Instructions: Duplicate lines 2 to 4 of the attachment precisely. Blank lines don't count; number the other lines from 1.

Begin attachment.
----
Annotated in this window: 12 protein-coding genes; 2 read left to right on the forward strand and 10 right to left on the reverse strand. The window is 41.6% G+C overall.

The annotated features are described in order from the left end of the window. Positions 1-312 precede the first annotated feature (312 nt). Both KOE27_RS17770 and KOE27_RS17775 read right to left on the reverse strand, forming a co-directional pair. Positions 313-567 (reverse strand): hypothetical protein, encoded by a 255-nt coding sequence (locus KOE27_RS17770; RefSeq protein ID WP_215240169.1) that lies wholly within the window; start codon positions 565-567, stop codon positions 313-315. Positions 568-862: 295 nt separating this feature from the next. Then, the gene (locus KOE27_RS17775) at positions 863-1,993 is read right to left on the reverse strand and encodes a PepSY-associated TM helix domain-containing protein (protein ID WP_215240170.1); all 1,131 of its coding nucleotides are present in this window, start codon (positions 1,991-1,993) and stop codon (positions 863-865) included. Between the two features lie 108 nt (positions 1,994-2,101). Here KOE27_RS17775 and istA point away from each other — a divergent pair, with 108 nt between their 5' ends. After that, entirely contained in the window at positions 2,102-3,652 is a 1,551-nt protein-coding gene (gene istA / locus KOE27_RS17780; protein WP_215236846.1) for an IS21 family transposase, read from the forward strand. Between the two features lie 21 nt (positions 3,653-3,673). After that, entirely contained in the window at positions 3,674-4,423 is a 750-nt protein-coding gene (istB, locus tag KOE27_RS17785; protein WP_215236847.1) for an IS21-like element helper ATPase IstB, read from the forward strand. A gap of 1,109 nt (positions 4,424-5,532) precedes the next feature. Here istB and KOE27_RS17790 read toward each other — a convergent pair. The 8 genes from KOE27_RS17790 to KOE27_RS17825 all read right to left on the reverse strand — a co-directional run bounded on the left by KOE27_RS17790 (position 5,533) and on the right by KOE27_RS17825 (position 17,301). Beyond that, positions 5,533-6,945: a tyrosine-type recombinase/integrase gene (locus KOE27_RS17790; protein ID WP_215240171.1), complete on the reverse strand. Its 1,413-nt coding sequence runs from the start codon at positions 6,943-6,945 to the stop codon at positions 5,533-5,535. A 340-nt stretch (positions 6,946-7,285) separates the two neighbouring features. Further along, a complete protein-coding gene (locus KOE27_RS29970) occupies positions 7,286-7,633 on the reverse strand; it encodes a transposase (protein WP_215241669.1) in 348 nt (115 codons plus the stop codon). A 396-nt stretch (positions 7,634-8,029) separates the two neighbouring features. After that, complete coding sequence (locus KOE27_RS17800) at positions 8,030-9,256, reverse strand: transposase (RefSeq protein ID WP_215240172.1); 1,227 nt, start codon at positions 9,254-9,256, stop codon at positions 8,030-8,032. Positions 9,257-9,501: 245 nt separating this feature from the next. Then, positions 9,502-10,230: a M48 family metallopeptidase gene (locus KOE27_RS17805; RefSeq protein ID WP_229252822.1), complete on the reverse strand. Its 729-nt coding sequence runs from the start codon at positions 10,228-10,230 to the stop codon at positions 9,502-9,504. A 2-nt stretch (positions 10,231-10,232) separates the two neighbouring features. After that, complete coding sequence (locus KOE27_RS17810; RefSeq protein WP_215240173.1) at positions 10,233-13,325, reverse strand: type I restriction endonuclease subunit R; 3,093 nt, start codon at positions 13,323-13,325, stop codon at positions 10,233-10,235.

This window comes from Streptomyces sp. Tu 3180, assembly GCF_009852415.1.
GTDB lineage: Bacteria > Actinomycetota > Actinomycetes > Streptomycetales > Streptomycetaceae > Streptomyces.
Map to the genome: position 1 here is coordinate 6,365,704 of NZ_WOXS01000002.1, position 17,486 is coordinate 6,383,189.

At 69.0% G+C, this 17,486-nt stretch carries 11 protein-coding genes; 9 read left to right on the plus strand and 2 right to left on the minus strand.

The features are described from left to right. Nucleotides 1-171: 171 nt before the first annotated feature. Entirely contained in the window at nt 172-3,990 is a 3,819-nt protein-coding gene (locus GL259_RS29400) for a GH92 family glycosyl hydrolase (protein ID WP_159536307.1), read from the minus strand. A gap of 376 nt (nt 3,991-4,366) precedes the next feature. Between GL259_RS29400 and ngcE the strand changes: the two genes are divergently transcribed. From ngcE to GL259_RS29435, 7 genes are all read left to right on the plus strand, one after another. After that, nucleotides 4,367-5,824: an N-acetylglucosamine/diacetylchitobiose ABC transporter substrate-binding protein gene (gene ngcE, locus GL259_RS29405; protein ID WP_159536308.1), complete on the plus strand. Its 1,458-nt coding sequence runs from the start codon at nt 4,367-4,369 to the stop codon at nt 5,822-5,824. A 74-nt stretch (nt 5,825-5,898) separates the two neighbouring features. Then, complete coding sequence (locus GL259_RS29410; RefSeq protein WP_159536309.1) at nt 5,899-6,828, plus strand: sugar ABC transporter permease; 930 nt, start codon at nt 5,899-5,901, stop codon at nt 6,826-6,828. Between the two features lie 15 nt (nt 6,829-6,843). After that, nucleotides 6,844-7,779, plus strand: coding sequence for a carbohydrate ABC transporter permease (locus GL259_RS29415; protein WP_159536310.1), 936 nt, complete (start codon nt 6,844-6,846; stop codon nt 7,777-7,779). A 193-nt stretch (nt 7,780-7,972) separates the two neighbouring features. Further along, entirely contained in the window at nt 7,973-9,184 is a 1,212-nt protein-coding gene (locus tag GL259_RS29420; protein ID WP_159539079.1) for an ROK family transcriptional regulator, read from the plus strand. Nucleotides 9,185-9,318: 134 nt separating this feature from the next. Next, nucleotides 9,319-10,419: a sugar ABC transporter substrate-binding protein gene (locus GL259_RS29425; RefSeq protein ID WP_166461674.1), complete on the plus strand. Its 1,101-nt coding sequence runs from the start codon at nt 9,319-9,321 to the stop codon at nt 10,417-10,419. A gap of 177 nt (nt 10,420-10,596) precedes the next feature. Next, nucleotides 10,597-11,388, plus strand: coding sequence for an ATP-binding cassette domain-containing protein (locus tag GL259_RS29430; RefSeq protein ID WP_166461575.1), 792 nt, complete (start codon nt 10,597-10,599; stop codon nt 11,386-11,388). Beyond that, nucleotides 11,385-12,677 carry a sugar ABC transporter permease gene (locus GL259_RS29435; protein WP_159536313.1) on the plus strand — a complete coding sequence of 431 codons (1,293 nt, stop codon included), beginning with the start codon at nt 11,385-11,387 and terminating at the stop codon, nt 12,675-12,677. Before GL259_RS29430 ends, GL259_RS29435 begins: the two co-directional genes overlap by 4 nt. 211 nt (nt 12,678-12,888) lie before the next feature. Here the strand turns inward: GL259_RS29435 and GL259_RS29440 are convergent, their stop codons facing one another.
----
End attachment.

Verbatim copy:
The annotated features are described in order from the left end of the window. Positions 1-312 precede the first annotated feature (312 nt). Both KOE27_RS17770 and KOE27_RS17775 read right to left on the reverse strand, forming a co-directional pair. Positions 313-567 (reverse strand): hypothetical protein, encoded by a 255-nt coding sequence (locus KOE27_RS17770; RefSeq protein ID WP_215240169.1) that lies wholly within the window; start codon positions 565-567, stop codon positions 313-315. Positions 568-862: 295 nt separating this feature from the next. Then, the gene (locus KOE27_RS17775) at positions 863-1,993 is read right to left on the reverse strand and encodes a PepSY-associated TM helix domain-containing protein (protein ID WP_215240170.1); all 1,131 of its coding nucleotides are present in this window, start codon (positions 1,991-1,993) and stop codon (positions 863-865) included. Between the two features lie 108 nt (positions 1,994-2,101). Here KOE27_RS17775 and istA point away from each other — a divergent pair, with 108 nt between their 5' ends. After that, entirely contained in the window at positions 2,102-3,652 is a 1,551-nt protein-coding gene (gene istA / locus KOE27_RS17780; protein WP_215236846.1) for an IS21 family transposase, read from the forward strand. Between the two features lie 21 nt (positions 3,653-3,673). After that, entirely contained in the window at positions 3,674-4,423 is a 750-nt protein-coding gene (istB, locus tag KOE27_RS17785; protein WP_215236847.1) for an IS21-like element helper ATPase IstB, read from the forward strand. A gap of 1,109 nt (positions 4,424-5,532) precedes the next feature. Here istB and KOE27_RS17790 read toward each other — a convergent pair. The 8 genes from KOE27_RS17790 to KOE27_RS17825 all read right to left on the reverse strand — a co-directional run bounded on the left by KOE27_RS17790 (position 5,533) and on the right by KOE27_RS17825 (position 17,301). Beyond that, positions 5,533-6,945: a tyrosine-type recombinase/integrase gene (locus KOE27_RS17790; protein ID WP_215240171.1), complete on the reverse strand. Its 1,413-nt coding sequence runs from the start codon at positions 6,943-6,945 to the stop codon at positions 5,533-5,535. A 340-nt stretch (positions 6,946-7,285) separates the two neighbouring features. Further along, a complete protein-coding gene (locus KOE27_RS29970) occupies positions 7,286-7,633 on the reverse strand; it encodes a transposase (protein WP_215241669.1) in 348 nt (115 codons plus the stop codon). A 396-nt stretch (positions 7,634-8,029) separates the two neighbouring features. After that, complete coding sequence (locus KOE27_RS17800) at positions 8,030-9,256, reverse strand: transposase (RefSeq protein ID WP_215240172.1); 1,227 nt, start codon at positions 9,254-9,256, stop codon at positions 8,030-8,032. Positions 9,257-9,501: 245 nt separating this feature from the next. Then, positions 9,502-10,230: a M48 family metallopeptidase gene (locus KOE27_RS17805; RefSeq protein ID WP_229252822.1), complete on the reverse strand. Its 729-nt coding sequence runs from the start codon at positions 10,228-10,230 to the stop codon at positions 9,502-9,504. A 2-nt stretch (positions 10,231-10,232) separates the two neighbouring features. After that, complete coding sequence (locus KOE27_RS17810; RefSeq protein WP_215240173.1) at positions 10,233-13,325, reverse strand: type I restriction endonuclease subunit R; 3,093 nt, start codon at positions 13,323-13,325, stop codon at positions 10,233-10,235.

This window comes from Streptomyces sp. Tu 3180, assembly GCF_009852415.1.
GTDB lineage: Bacteria > Actinomycetota > Actinomycetes > Streptomycetales > Streptomycetaceae > Streptomyces.